Museum of International Propaganda

The building that houses the Museum of International Propaganda in downtown San Rafael used to be a children’s store where I would get shoes when I was a little kid. Now it’s eye catching entryway no longer displays the latest in children’s footwear, but rather a modernist banner announcing the museum’s name as well as startling artifacts like a bust of Stalin and a t-shirt of Barak Obama depicted as a Maoist. How times change.

This museum, opened in 2016, is run by Tom and Lilka Areton, who have traveled the world collecting an amazing and diverse assortment of propaganda art, which is now organized and displayed thematically in this small but incredibly compelling space. Tom grew up in communist Czechoslovakia and his wife spent time in the Soviet Union, so they know a thing or two about totalitarian regimes and their use of propaganda.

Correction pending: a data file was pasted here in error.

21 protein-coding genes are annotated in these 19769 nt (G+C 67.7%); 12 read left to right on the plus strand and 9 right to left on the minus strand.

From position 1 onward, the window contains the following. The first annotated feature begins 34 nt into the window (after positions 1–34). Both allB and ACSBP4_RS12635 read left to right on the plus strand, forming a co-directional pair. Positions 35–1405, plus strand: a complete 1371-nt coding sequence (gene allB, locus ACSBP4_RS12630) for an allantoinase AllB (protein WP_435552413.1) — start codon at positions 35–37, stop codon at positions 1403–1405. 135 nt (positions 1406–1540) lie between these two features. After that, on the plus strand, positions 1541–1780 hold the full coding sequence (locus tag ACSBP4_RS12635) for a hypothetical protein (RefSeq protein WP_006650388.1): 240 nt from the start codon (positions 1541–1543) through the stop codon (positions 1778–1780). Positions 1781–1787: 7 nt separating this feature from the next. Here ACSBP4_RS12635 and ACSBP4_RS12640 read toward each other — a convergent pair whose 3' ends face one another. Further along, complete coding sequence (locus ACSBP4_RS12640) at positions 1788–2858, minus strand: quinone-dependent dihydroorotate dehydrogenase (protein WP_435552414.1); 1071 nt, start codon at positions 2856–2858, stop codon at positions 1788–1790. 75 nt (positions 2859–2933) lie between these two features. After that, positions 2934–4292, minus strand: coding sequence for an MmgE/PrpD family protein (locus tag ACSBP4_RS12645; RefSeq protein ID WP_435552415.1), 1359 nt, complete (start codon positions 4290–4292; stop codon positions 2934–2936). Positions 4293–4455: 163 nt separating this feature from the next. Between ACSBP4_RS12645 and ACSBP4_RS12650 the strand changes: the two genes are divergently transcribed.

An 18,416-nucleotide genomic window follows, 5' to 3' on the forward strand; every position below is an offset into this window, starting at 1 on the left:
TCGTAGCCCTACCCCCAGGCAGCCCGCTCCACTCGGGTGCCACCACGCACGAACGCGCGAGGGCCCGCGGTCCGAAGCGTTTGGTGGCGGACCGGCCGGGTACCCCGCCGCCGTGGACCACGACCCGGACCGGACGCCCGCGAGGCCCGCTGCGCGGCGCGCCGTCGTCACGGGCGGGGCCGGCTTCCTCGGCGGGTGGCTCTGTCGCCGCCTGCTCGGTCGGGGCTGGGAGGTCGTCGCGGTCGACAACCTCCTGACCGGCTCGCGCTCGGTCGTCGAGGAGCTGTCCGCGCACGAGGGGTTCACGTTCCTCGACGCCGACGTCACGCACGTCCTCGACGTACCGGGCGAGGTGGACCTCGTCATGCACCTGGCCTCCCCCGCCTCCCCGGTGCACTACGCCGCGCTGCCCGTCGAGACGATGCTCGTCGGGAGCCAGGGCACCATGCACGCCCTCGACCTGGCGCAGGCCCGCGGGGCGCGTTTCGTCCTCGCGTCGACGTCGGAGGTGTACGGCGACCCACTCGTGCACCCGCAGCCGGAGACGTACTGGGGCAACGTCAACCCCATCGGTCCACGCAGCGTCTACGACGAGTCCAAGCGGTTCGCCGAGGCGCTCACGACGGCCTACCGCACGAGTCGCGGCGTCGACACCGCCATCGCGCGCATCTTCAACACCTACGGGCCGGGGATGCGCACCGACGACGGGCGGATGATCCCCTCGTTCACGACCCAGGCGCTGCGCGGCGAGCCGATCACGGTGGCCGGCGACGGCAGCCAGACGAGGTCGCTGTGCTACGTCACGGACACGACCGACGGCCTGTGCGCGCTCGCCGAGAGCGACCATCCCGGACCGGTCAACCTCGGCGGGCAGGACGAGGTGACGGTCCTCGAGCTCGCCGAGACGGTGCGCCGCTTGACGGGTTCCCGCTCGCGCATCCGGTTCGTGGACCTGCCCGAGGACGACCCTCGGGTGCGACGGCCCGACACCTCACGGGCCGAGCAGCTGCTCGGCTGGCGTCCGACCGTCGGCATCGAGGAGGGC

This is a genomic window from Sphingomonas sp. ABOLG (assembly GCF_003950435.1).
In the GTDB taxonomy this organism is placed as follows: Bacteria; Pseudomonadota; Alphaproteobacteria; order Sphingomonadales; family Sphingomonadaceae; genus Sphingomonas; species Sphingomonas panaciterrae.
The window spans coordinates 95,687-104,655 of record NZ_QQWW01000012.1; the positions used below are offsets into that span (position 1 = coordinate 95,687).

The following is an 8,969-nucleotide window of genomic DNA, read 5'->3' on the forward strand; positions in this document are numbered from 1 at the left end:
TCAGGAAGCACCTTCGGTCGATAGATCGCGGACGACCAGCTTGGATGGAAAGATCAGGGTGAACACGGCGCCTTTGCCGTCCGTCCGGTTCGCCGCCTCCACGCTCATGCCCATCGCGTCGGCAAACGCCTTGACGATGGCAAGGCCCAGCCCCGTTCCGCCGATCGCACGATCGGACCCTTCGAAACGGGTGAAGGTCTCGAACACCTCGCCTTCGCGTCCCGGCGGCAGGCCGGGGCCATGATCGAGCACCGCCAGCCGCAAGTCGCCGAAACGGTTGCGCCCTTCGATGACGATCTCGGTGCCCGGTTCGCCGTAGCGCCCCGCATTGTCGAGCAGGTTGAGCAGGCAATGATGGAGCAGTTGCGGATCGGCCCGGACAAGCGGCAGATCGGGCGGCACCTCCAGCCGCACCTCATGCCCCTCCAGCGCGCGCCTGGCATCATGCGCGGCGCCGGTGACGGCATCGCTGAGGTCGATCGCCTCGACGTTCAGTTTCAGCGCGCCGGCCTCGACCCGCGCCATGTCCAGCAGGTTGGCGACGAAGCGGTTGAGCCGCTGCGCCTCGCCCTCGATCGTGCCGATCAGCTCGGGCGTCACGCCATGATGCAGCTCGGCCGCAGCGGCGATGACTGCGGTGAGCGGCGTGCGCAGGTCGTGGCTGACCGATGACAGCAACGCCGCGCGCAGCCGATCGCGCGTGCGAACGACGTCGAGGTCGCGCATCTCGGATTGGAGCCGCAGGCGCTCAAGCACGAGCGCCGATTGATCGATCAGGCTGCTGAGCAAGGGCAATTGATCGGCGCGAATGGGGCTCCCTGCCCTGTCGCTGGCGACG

I had been trying to visit The Museum of International Propaganda since it opened, but because of its irregular hours, it wasn’t until recently that I was successful in actually getting inside. The occasion was a Thursday night lecture on 1970’s Italian leftist poster art, featuring film maker Lou Dematteis and Italian journalist Enrico Deaglio. The event was very well attended by a group of about 40 people, so things were quite crowded, but more than worth the price of admission, which only consists of a suggested donation.